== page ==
Delhi’s College of Art has made a serious effort to keep up with the rapidly changing art scene with the introduction of three new specialisations: print-making, art history and visual communication Vimal Chander Joshi reportseducation Updated: Feb 04, 2010 13:27 IST
If you find yourself strolling around the campus of Delhi’s College of Art, take care not to displace even a pebble. It could be a work of art.
Students find the entire campus a canvas of sorts and you can see their creations everywhere — in the canteen, the garden, the corridors.
The college’s admission procedure comprises of an aptitude test, which includes two practicals and a theory paper. One of the practical tests requires candidates to draw an object displayed in the examination hall. In the other paper, “composition”, the students are given a theme, such as a foggy night, and are given complete artistic freedom to portray it as they see it in their mind’s eye. The theory exam comprises both subjective- and objective-type questions on art and general affairs.
The college’s annual art exhibition is a popular event on Delhi’s art circuit. It enables students to showcase their creations before the Capital’s art fraternity.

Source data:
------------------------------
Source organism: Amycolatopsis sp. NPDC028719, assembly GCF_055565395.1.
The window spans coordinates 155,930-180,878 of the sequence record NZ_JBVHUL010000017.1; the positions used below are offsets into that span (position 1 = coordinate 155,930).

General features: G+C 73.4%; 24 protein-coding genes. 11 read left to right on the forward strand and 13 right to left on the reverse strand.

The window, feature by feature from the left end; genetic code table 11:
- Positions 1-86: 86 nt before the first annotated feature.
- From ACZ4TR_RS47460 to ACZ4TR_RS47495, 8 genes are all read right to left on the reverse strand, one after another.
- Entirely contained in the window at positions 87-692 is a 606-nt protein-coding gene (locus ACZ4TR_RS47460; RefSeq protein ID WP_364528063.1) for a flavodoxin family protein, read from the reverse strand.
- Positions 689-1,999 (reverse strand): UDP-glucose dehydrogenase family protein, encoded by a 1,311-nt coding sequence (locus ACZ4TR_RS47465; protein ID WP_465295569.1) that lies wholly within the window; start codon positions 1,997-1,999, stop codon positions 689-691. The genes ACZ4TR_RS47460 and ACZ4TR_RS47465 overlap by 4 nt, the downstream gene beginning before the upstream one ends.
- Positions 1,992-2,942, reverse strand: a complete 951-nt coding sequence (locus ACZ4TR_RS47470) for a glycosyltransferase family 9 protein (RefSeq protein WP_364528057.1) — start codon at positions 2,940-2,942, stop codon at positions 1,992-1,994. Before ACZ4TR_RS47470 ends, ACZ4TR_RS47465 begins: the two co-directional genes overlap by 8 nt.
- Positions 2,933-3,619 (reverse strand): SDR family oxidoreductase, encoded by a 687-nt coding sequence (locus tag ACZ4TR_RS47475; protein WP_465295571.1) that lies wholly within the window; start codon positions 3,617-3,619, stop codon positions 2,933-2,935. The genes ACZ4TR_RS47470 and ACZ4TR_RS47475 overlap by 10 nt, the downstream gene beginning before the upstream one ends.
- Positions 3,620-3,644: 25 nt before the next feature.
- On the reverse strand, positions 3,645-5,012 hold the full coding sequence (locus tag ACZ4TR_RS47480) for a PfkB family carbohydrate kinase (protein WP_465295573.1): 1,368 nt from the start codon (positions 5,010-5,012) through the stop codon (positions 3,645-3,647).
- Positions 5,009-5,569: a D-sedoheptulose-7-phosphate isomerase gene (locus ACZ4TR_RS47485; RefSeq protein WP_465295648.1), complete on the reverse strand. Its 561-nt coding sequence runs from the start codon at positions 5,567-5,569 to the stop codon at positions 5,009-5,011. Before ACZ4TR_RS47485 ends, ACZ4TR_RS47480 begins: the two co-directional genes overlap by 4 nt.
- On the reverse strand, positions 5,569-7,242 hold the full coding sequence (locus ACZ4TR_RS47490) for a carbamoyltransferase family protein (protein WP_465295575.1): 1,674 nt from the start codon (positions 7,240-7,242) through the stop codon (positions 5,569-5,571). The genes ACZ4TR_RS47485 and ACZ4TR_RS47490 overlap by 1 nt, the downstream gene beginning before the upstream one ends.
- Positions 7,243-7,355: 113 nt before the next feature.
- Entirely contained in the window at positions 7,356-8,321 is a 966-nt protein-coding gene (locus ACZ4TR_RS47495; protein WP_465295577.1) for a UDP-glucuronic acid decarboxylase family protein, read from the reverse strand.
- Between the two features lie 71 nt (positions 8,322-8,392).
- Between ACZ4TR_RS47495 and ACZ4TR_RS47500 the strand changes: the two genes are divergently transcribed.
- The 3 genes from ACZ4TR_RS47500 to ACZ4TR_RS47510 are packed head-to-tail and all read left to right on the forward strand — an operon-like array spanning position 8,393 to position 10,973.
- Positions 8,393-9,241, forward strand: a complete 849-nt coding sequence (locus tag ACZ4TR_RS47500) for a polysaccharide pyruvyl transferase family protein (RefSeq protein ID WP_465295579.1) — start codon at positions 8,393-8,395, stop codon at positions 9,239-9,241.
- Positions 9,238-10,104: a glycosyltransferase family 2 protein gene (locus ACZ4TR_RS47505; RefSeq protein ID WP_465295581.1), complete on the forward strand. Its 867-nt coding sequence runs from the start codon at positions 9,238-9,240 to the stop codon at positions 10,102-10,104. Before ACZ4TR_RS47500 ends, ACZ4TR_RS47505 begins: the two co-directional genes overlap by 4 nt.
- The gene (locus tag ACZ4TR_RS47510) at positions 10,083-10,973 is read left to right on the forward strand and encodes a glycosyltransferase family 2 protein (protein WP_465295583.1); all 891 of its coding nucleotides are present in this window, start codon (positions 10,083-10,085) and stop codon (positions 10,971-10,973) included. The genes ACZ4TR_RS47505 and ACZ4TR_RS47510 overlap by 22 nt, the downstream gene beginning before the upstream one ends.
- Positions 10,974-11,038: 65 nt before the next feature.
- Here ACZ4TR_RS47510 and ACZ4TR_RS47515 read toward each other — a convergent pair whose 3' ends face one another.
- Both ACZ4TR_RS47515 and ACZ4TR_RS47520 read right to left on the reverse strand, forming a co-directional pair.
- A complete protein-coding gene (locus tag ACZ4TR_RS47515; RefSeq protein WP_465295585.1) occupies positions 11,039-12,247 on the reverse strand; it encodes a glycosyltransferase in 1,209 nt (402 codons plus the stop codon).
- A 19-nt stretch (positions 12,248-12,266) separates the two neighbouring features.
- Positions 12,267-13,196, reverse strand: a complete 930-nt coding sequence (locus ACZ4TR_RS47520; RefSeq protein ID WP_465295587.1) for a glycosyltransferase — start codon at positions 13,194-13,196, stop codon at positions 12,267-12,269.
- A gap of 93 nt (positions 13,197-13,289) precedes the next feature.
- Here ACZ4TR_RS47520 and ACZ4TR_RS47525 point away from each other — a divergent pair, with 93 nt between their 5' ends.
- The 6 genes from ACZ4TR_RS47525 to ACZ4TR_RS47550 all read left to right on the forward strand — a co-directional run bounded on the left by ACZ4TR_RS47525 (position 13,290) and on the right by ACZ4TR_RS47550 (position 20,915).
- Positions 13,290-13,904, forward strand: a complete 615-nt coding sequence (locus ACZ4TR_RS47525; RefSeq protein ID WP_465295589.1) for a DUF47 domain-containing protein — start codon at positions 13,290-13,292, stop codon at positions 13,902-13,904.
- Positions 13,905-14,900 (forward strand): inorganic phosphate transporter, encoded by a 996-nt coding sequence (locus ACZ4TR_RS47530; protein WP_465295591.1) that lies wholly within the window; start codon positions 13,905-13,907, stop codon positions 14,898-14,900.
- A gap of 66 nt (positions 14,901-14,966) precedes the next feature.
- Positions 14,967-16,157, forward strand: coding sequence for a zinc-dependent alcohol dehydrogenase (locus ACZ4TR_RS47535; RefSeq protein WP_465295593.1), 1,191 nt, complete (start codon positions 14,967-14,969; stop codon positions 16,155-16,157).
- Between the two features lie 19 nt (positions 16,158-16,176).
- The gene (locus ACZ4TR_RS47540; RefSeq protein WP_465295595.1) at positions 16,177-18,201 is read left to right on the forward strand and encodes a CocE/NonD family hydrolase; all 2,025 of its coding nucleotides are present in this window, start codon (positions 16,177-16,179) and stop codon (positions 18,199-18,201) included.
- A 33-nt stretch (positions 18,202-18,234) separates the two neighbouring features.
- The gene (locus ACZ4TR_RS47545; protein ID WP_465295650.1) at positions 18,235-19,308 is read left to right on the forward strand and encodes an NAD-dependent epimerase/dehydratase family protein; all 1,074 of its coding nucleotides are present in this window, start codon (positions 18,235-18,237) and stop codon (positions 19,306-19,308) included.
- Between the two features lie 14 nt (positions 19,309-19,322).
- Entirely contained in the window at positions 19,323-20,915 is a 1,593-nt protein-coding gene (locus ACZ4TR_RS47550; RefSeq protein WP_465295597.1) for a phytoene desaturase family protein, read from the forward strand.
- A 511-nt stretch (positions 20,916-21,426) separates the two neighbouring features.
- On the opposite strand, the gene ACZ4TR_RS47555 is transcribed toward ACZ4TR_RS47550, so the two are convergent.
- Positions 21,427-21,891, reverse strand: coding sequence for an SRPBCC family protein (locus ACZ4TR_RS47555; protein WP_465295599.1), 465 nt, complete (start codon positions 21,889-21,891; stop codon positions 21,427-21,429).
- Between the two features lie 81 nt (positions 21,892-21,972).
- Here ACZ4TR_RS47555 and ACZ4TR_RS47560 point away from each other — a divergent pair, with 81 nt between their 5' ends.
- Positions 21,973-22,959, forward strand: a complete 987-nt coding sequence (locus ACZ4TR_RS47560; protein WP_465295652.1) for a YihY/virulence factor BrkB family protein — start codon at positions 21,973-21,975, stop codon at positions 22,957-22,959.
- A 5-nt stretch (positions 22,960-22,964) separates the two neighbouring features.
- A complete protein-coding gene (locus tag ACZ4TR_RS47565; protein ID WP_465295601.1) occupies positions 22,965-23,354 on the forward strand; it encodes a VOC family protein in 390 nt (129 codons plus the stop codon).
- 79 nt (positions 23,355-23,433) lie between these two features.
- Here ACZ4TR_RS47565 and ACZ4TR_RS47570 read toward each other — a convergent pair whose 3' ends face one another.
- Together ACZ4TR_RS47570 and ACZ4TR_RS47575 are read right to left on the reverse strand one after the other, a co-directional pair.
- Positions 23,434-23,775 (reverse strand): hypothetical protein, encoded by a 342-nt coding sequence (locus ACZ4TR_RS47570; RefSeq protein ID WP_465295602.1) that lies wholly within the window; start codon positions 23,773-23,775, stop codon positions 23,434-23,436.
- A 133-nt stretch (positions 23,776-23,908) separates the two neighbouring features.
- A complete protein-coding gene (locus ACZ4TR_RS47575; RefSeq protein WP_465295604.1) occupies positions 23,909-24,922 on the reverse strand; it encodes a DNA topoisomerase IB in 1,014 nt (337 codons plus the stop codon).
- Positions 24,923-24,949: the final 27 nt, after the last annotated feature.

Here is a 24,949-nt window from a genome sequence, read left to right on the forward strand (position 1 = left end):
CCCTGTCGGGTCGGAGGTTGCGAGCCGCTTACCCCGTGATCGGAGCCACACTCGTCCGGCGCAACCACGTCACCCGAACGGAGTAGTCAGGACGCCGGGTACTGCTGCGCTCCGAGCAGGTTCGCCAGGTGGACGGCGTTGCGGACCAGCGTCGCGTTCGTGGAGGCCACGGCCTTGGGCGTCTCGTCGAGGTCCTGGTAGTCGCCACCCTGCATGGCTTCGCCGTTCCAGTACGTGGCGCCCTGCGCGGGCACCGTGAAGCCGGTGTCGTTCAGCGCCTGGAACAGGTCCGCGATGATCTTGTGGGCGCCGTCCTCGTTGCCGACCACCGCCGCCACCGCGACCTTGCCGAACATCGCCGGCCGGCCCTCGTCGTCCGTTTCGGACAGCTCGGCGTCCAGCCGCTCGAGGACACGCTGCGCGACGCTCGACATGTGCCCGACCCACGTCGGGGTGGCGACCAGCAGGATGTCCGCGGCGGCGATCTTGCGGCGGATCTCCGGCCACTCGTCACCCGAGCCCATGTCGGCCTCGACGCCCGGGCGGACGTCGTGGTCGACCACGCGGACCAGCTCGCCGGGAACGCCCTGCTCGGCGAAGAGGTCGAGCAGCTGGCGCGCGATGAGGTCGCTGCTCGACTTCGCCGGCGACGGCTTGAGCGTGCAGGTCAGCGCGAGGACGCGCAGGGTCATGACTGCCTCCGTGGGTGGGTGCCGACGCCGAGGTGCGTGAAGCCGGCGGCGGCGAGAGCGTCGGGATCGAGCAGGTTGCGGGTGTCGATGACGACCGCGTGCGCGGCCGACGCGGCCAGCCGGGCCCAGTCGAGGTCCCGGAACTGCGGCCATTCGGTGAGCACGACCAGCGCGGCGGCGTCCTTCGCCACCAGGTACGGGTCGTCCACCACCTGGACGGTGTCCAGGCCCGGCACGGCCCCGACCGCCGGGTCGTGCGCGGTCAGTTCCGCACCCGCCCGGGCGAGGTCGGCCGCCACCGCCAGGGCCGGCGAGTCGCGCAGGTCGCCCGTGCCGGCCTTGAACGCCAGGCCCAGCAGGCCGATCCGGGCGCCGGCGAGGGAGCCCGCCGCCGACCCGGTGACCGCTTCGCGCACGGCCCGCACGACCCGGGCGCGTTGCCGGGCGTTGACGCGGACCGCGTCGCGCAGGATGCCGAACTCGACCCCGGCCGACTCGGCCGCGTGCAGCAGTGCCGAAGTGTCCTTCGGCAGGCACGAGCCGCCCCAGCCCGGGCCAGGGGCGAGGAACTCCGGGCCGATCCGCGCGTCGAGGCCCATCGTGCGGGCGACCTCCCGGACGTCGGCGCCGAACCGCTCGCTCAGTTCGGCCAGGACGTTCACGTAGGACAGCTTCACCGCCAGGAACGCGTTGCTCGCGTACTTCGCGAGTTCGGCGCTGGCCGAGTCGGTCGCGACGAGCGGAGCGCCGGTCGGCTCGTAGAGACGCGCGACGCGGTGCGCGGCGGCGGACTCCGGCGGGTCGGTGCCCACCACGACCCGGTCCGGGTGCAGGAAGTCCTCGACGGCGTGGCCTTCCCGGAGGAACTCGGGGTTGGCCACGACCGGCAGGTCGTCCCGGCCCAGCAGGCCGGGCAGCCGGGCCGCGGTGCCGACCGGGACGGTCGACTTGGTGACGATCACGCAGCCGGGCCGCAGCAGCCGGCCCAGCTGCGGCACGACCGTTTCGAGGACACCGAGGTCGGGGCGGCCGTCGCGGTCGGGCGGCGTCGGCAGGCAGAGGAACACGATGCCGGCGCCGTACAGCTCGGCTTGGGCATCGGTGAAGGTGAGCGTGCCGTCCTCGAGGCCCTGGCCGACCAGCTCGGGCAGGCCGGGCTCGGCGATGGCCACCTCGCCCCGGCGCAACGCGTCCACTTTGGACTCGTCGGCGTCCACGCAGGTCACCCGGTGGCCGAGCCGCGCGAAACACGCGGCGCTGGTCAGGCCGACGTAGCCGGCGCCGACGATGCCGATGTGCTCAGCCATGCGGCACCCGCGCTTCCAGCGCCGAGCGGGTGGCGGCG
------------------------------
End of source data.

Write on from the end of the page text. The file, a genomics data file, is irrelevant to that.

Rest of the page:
Another similar event, Samhita, provides a platform to art students from a dozen colleges from across the country to converge and share their knowledge at a seminar-cum-workshop.
Famous for: The College’s notable alumni include Anupam Sud, Manjit Bawa, Paresh Maity and Sonia Khurana.
Programmes: Bachelor of fine art (BFA), Master of fine art (MFA) in painting, sculpture, applied arts, print-making, art history and visual communication.
Infrastructure: The college offers studio-cum-workshops for offset, metal casting, ceramics, mural, weaving and printmaking, as well as an art-materials shop. It also has sports facilities for table tennis, badminton, volleyball and basketball.
Found on campus: “Here, students have to pay for the raw material they use – canvases, wax, paints etc.
“However, many of us make money by selling our creations and that takes care of the costs,” says Saroj Kumar Das, a third-year BFA student with specialisation in sculpture.
“The faculty should interact more closely with the students. They give us assignments and leave the room. (Assignments are given on Mondays and submitted on the following Fridays to the respective teachers). Anyone can spend four years here and get a degree. This needs urgent attention,” said a second-year BFA student with specialisation in sculpture.
The College was established in 1942 for advanced training in visual art i.e. creative and applied arts, under the Faculty of Music and Fine Art of Delhi University.